Sunday, November 29, 2015         

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Police bullying case goes to jury

By Gordon Y.K. Pang


A jury heard closing arguments and deliberated for three hours yesterday trying to reach a verdict in a case that accuses a veteran Honolulu police officer of bullying a teenage motorist at a traffic stop last March.

If found guilty of first-degree unauthorized entry into a motor vehicle, Officer Scott Jones Valdez could face a maximum of five years in prison.

The actual case hinges on whether Valdez legally entered Smith's 2007 Toyota Scion two-door sedan.

Matthew Smith, who was 18 at the time of the incident, testified that Valdez yelled obscenities at him and shoved him twice before issuing a citation with a slew of violations totaling $1,687.

Valdez testified that he neither touched Smith nor acted improperly. The only time any part of him entered the vehicle was when he measured the tint of the vehicle's windows, he said.

Deputy Prosecutor Scott Bell said Valdez pulled Smith over along the shoulder of the H-1 freeway after Smith threw up his hands when the motorcycle patrolman nearly brushed his car.

Bell pressed Valdez into acknowledging that he pretended to take a picture of Smith holding his replica pistol in an attempt to discourage the teen from placing the weapon in his back seat in the future. During his closing argument yesterday, Bell also noted that many of the violations Valdez issued were dropped by a district judge.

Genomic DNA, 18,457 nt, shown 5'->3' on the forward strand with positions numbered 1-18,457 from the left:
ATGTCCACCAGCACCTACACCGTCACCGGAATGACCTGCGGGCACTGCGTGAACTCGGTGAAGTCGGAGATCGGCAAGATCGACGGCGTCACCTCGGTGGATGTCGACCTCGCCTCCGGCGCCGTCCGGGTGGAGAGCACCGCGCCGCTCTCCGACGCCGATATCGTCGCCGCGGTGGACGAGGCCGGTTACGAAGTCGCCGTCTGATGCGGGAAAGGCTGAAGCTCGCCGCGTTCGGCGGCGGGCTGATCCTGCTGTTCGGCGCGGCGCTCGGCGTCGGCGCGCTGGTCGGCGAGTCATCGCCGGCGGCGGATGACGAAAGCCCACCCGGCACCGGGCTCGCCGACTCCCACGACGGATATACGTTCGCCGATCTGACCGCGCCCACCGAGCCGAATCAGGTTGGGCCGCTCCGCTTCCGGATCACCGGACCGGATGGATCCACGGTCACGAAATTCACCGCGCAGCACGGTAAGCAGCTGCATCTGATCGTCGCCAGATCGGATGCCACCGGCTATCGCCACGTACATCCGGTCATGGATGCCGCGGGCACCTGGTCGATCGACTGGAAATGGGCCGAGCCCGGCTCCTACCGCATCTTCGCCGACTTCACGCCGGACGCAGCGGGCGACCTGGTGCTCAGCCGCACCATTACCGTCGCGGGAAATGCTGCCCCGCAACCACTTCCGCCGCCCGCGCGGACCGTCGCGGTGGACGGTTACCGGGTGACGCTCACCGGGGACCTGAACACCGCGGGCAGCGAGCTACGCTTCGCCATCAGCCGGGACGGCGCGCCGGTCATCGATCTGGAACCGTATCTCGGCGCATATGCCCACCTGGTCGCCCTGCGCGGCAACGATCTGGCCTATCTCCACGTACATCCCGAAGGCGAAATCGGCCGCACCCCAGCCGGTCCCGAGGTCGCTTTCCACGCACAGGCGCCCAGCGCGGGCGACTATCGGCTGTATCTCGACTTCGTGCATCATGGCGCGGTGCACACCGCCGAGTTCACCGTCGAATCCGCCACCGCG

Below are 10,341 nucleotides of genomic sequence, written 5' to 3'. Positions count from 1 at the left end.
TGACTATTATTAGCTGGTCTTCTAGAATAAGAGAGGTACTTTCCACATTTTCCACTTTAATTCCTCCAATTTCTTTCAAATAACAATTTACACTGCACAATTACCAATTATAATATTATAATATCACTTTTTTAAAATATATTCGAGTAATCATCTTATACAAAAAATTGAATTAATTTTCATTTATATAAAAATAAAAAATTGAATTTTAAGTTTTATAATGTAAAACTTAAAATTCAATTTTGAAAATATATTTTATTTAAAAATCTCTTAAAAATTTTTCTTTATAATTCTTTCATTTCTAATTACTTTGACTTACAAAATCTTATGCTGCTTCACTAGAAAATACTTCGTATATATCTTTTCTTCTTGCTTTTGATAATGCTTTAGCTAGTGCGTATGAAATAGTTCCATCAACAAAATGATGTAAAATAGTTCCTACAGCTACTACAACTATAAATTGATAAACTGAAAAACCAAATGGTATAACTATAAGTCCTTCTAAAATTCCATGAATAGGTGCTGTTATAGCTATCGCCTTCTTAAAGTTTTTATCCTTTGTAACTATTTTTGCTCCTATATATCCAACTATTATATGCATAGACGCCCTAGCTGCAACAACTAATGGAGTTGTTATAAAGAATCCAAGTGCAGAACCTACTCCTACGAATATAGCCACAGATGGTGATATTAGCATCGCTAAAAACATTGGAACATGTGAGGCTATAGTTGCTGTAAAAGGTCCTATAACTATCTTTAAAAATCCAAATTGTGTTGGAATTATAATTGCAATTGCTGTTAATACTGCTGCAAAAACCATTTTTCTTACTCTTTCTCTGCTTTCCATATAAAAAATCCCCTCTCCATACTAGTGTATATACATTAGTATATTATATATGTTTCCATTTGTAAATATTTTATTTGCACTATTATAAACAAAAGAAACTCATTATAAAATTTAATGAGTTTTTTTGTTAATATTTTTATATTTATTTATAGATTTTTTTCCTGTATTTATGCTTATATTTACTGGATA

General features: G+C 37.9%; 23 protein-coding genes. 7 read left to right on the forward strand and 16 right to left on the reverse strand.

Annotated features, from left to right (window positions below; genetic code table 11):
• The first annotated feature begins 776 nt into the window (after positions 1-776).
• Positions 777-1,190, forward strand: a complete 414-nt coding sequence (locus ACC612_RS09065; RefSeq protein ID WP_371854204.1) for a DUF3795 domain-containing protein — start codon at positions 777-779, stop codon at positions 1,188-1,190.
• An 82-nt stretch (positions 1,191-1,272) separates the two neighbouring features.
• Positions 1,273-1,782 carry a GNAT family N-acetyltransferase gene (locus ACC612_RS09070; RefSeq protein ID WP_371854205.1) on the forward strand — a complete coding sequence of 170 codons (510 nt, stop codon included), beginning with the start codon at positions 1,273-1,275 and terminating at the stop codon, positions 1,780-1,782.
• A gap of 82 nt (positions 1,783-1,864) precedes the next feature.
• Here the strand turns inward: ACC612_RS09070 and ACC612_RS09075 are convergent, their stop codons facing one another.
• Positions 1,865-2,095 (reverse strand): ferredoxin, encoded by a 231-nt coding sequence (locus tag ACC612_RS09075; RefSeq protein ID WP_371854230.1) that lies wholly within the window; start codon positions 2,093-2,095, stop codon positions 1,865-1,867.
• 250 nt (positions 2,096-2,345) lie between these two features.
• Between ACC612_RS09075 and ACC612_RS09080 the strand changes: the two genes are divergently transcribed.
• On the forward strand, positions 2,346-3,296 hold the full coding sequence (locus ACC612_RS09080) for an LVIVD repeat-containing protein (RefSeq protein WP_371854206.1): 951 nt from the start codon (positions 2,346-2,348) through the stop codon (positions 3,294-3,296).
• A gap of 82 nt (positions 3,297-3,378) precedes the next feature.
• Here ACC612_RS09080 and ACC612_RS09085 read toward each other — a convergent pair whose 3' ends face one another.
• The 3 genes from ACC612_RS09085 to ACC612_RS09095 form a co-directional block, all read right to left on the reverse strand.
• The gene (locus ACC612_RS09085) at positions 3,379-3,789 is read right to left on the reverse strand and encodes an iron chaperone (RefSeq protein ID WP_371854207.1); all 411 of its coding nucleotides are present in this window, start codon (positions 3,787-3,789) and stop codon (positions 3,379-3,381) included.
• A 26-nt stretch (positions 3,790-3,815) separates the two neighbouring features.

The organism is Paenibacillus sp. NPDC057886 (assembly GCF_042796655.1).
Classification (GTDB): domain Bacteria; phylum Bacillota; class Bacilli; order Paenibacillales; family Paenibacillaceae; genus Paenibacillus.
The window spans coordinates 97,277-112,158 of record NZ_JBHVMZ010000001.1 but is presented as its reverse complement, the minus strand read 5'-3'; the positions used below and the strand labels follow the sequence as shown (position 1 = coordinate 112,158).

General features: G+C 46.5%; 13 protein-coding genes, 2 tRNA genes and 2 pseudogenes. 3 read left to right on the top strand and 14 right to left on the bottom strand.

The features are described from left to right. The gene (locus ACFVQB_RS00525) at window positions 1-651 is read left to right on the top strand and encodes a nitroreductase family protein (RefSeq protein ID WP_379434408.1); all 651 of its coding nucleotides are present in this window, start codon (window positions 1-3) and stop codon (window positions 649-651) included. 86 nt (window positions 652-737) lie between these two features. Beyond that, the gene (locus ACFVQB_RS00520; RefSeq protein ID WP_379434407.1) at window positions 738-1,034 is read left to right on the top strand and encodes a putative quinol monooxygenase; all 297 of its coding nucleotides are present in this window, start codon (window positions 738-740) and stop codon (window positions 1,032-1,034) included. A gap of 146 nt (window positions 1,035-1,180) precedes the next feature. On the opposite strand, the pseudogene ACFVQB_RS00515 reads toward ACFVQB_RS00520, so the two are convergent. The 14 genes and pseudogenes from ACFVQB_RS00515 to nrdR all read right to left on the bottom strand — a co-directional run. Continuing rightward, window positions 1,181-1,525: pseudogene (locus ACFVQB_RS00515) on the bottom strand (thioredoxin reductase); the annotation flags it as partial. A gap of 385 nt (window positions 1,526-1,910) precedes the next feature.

Valdez said Smith stuck a middle finger at him after he had ordered the stop.

Jeff Hawk, Valdez's attorney, pointed out contradictory statements made by Smith and his younger brother, Casey Smith, 14. The driver, at one point, said he was punched, and then later said he was shoved, by Valdez. Meanwhile, Hawk pointed out, Matthew Smith said he was pushed twice while he was sitting in the car, while the younger brother said one push happened inside the car, the other outside.

Deliberations in the case, which had been expected to last one day when it began Thursday, are scheduled to continue today in the court of Circuit Judge Edward Kubo.

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